Interview
 
Manasi Prabhakar Joshi Interview
A trained Hindustani classical singer, a trained Kathak dancer, a voice over artiste and a natural actor, Manasi Joshi is a complete package. Straddling both Marathi and Gujarati theatre Manasi has to her credit over 25 plays in her career spanning 13 years.


 By Jahnavi Pal


Besides plays JAADU TERI NAZAR, SANGEET DEVBABHALI, DR ANANDIBAI JOSHI (in Gujarati and Marathi), AMARFAL, HUTO NE HUTI she has also worked in several TV serials and films. The bubbly Manasi in an informal chat talks about her career on stage and lots more.

"When I was a young girl learning different art forms I wasn't aware that I was preparing to be an artiste, "Manasi begins. "Right from my early childhood I was exposed to Hindustani classical music as my father was a music buff and would all the time listen to CDs of the maestros and attend concerts as well. Often he would take me to music concerts and my interest in music peaked. Though I loved sports too and took part in a lot of sporting events my love for arts overtook everything else."

She soon realized that she could sing well. "When I was in class six my friends would insist on me singing their favourite songs and I got selected for my school choirs too. "Manasi soon began her training in classical music. She says singing was an integral part of her growing up years and she started to appear for music exams too. At the same time I was slowly getting attracted to the world of acting. My initial exposure to stage was by watching plays during Ganesh puja and watching rehearsals of plays in school." And Manasi had chosen her path. She wanted to become an actor. When in college she took part in one-act plays and it was at one such performance that she got noticed and was offered her first commercial play.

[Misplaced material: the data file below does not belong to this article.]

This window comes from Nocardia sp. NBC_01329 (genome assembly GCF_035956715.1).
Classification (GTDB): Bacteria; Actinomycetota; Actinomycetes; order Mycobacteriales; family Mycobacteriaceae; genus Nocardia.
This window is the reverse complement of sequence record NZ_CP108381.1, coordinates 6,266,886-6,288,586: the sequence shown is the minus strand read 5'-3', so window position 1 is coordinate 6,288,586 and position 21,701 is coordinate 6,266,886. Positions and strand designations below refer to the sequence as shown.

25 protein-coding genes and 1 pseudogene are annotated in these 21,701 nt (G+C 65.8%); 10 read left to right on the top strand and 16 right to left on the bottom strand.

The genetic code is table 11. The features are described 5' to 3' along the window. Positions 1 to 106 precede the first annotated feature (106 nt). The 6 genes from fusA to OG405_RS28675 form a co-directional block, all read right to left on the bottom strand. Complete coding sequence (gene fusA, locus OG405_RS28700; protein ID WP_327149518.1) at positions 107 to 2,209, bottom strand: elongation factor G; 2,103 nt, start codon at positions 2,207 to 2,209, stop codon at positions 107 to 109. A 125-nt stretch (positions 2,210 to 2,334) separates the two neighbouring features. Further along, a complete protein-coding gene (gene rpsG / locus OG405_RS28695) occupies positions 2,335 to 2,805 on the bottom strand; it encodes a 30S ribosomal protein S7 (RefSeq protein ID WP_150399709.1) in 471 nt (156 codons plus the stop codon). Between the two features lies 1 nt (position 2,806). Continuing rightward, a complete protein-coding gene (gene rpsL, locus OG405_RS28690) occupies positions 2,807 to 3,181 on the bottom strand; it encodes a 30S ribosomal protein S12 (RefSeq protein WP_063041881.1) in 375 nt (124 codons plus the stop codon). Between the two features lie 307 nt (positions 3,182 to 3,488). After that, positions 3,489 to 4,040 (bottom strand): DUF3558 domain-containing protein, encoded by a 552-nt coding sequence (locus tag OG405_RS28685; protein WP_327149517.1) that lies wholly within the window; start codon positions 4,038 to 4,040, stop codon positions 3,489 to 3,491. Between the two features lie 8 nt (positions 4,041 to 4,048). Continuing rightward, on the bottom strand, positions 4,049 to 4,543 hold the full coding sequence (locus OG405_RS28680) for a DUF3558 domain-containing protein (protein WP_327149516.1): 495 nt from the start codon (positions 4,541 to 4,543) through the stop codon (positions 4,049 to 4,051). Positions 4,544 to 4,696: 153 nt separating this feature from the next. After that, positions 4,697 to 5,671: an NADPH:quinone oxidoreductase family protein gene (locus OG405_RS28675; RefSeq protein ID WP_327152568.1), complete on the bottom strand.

"They were looking for actor-singers for a musical called SANGEET LAGNAKALLOL. It was a period drama being directed by the very talented Paresh Mokashi who later made his directorial debut with HARISHCHANDRACHI FACTORY. The play set in early 1900s was about a father in search for a groom for his very ordinary-looking daughter who had a mellifluous voice. I played Thaki, the lead. The play was a success as it had all the biggies of Marathi stage and audiences came to see all the great actors. Till date I am very proud of this play as it set the bar very high for me. "

Manasi now began to do experimental plays as well. "I realized that one should be aware of every genre of plays. I also understood that I should not limit myself to only Marathi stage. An actor should explore all angles. Hence I started doing Gujarati theatre as well. In addition I had also realized that one should experiment with all aspects related to acting so I began to do voice-overs and dubbing as well. This helped me hone my craft."